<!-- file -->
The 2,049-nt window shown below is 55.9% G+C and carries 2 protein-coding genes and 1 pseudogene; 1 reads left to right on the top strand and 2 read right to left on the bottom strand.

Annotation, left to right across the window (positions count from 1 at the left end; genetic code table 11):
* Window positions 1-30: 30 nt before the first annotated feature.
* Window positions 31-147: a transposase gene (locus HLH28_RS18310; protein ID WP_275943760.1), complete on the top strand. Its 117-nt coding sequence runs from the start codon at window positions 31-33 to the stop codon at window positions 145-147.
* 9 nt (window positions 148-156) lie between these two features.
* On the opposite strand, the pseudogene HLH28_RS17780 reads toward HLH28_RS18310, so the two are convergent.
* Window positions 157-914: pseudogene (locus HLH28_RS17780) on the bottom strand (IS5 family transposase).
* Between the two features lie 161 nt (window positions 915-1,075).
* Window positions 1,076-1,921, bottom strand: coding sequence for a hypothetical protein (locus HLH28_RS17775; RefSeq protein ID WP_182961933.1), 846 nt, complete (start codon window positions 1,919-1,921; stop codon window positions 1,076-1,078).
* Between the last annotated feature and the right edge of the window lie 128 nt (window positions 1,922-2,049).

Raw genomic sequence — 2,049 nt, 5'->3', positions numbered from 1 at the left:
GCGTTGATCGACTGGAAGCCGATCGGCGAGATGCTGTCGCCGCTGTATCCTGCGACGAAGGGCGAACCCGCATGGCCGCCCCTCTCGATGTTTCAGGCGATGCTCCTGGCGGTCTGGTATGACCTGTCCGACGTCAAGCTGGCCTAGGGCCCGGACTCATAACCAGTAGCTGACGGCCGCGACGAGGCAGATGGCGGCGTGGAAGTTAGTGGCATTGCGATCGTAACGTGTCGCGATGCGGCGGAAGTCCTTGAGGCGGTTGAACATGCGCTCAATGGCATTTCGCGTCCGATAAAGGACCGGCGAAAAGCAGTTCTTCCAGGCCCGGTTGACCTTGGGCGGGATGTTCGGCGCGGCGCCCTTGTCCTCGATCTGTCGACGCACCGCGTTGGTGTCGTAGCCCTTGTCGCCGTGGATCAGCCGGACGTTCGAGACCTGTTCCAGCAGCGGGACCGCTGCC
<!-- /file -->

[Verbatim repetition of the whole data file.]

The 2,049-nt window shown below is 55.9% G+C and carries 2 protein-coding genes and 1 pseudogene; 1 reads left to right on the top strand and 2 read right to left on the bottom strand.

Annotation, left to right across the window (positions count from 1 at the left end; genetic code table 11):
* Window positions 1-30: 30 nt before the first annotated feature.
* Window positions 31-147: a transposase gene (locus HLH28_RS18310; protein ID WP_275943760.1), complete on the top strand. Its 117-nt coding sequence runs from the start codon at window positions 31-33 to the stop codon at window positions 145-147.
* 9 nt (window positions 148-156) lie between these two features.
* On the opposite strand, the pseudogene HLH28_RS17780 reads toward HLH28_RS18310, so the two are convergent.
* Window positions 157-914: pseudogene (locus HLH28_RS17780) on the bottom strand (IS5 family transposase).
* Between the two features lie 161 nt (window positions 915-1,075).
* Window positions 1,076-1,921, bottom strand: coding sequence for a hypothetical protein (locus HLH28_RS17775; RefSeq protein ID WP_182961933.1), 846 nt, complete (start codon window positions 1,919-1,921; stop codon window positions 1,076-1,078).
* Between the last annotated feature and the right edge of the window lie 128 nt (window positions 1,922-2,049).

Raw genomic sequence — 2,049 nt, 5'->3', positions numbered from 1 at the left:
GCGTTGATCGACTGGAAGCCGATCGGCGAGATGCTGTCGCCGCTGTATCCTGCGACGAAGGGCGAACCCGCATGGCCGCCCCTCTCGATGTTTCAGGCGATGCTCCTGGCGGTCTGGTATGACCTGTCCGACGTCAAGCTGGCCTAGGGCCCGGACTCATAACCAGTAGCTGACGGCCGCGACGAGGCAGATGGCGGCGTGGAAGTTAGTGGCATTGCGATCGTAACGTGTCGCGATGCGGCGGAAGTCCTTGAGGCGGTTGAACATGCGCTCAATGGCATTTCGCGTCCGATAAAGGACCGGCGAAAAGCAGTTCTTCCAGGCCCGGTTGACCTTGGGCGGGATGTTCGGCGCGGCGCCCTTGTCCTCGATCTGTCGACGCACCGCGTTGGTGTCGTAGCCCTTGTCGCCGTGGATCAGCCGGACGTTCGAGACCTGTTCCAGCAGCGGGACCGCTGCC